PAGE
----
A friend who spent a significant part of his childhood with his father—a very successful Mexico City architect / property developer—is someone who can always be counted on to provide the views of the Latin American oligarchical classes.  One day we were discussing the boast made by Hugo Chavez that Venezuela had the investment capital to provide her with the "industrial density of Sweden."  Friend laughed uproariously and then said, "Well, that may be true because she has an almost continuous trade surplus from her oil exports and can buy whatever machines she could possibly want, but what she is missing are the Swedes to run them."  (This is the sort of remark that almost always elicits a nod of approval in Minneapolis so friend was probably being more charming than analytical, but it certainly has a large element of fact built in.)

I thought about that remark today while reading how the Nordic countries plan to manage the VERY tricky transition from coal and gas to wind power as the way to power their societies.  A lot of fossil-fueled electrical generating capacity must soon be mothballed yet this does not seem to cause much distress.  For the Nordics, reducing the national carbon footprint is just another problem to be solved—and these are people who solve complex problems for pure enjoyment.

As my friend would point out, almost everyone has the same set of energy problems.  What they are missing are the Swedes (Norwegians, Danes, Finns).

Saturday, October 18, 2014

Oliver Stone goes to Russia

As someone who thoroughly appreciates Oliver Stone's latest attempts at retelling history, I am quite delighted to see he has gone to Russia to cover the latest episodes in east-west relations.  Apparently, he gave an interview to a big Russian newspaper that is really too good to miss.  So here it is.  At one point in the introduction, the question is asked,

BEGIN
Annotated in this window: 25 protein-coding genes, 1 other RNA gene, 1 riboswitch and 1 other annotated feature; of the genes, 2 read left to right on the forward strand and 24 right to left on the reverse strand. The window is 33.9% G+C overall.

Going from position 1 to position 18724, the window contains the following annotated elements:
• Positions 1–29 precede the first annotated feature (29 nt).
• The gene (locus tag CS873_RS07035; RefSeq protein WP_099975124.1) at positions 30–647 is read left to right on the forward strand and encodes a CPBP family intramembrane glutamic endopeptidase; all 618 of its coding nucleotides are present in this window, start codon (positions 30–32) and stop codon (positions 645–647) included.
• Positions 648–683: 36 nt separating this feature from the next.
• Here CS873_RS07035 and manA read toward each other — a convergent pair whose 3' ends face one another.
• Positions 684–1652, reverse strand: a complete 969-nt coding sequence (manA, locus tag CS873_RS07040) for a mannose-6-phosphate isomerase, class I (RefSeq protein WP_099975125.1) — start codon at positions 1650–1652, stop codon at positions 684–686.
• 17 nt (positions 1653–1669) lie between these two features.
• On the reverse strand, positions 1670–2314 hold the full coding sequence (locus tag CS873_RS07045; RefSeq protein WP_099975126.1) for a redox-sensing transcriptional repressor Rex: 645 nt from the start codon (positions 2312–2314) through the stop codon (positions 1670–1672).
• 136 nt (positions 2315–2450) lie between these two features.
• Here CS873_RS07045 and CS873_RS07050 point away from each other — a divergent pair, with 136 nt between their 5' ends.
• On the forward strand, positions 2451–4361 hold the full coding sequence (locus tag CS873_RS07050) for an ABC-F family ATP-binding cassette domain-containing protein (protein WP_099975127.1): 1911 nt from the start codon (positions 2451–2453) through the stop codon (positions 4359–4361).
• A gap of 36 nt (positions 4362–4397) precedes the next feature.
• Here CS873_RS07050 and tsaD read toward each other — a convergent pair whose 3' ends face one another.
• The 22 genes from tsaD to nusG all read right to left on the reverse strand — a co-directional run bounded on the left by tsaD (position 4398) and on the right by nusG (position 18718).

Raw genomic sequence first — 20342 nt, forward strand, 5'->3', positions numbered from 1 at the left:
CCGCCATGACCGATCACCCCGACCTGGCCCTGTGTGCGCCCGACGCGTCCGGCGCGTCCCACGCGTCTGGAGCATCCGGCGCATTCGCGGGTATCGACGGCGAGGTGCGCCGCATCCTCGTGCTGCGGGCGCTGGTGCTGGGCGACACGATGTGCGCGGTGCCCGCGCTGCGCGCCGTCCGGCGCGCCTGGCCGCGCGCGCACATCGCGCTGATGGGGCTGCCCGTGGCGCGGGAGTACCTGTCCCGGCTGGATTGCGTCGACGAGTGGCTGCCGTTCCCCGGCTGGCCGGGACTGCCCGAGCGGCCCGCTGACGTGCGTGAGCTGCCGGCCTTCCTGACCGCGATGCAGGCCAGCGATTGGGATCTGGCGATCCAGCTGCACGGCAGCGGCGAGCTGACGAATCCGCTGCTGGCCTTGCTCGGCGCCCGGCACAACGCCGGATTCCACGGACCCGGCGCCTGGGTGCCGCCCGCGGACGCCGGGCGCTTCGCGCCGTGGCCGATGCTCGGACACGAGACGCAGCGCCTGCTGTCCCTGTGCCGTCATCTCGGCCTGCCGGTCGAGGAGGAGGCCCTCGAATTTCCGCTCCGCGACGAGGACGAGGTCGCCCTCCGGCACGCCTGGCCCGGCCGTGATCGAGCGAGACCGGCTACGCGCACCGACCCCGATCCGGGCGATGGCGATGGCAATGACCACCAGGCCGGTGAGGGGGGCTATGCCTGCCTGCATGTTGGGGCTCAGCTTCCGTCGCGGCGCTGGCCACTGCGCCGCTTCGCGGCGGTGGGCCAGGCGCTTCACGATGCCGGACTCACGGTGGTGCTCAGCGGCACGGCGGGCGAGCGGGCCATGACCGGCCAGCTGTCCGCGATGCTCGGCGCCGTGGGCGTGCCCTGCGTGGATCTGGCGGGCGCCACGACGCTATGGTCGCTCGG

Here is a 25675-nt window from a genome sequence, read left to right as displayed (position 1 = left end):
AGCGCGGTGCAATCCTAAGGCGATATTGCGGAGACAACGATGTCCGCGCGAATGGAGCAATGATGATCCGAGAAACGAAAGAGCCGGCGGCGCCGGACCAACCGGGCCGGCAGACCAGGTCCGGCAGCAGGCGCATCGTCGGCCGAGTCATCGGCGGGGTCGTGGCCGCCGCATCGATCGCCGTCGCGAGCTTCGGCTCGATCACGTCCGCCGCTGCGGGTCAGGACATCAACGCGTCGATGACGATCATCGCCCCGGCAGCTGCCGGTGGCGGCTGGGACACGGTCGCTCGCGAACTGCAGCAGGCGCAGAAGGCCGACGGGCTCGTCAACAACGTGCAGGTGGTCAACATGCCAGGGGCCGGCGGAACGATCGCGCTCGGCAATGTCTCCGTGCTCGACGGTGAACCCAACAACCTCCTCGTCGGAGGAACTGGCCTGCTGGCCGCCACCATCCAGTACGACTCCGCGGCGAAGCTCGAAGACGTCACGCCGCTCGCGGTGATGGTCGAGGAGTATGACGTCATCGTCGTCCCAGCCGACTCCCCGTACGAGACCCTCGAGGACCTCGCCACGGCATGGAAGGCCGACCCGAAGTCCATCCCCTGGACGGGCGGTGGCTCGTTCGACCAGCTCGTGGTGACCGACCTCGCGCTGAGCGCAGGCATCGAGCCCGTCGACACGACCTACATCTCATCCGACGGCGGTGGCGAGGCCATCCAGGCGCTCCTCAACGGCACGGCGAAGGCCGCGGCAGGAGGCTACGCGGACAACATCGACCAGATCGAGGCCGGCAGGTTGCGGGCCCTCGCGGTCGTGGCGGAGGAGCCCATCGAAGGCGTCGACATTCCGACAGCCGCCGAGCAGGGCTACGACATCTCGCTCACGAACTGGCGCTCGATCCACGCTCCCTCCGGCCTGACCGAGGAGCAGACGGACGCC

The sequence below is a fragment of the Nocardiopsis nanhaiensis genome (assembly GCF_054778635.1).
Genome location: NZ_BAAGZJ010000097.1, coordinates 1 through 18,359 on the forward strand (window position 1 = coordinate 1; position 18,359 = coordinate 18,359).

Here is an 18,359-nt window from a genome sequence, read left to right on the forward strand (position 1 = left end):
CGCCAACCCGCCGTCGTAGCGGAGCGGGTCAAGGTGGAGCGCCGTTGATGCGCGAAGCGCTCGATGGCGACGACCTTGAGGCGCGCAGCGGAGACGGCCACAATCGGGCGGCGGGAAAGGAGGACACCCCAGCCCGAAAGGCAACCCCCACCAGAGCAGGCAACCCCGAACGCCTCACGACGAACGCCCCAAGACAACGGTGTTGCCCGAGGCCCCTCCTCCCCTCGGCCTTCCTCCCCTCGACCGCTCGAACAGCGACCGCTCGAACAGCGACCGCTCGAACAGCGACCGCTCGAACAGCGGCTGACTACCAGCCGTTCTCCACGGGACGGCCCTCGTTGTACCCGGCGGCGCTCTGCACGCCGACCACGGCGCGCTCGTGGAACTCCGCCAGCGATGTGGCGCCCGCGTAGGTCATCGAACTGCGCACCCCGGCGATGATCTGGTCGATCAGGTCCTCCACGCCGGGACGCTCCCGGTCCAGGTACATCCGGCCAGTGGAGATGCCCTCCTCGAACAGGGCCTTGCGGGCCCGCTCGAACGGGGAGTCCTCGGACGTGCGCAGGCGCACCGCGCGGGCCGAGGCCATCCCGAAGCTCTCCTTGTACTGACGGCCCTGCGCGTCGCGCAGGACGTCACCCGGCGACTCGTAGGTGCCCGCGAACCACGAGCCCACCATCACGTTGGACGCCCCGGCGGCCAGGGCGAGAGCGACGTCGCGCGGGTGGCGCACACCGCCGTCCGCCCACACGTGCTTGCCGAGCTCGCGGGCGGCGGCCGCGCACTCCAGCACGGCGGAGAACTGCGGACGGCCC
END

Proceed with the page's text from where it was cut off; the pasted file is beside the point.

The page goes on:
how is it possible, that this man, not a professional journalist or historian, understands what is going on in Ukraine and Russia and the mess the US has gotten itself into, better than the combined western media and Washington policy makers?
As someone who is nearly the same age as Stone, I'd like to give that question a shot.  A couple of years ago, I was talking with a highly educated German who has a major job at the University of California, Berkeley.  As one point he expressed some dismay at the narrow worldviews of many of his colleagues.  I said, "What do you expect?  Even the best-educated Americans know almost nothing about recent history and what they think they know, is usually wrong.  For example, almost no one in USA born after 1945 has any idea that USSR fought the Germans in WW II."  He looked at me incredulously, "What do such people believe?  That World War II was fought only between Germany and UK / USA?"  "That is precisely what I am saying", I replied. "Not only do we not know that almost every important battle of WW II was fought between the Germans and the Red Army, we are taught by omission that they never happened—they don't even come up."

Somewhere along the line, Stone managed to learn the history of the Great Patriotic War.  And that makes all the difference because it is quite literally impossible to know these historical facts and believe the Cold War BS that comes from the State Department.  At this point, it becomes obvious that for the paid liars at State, the near-universal historical illiteracy of the American public is a feature, not a bug.

Friday, October 17, 2014

The consumer runs out of money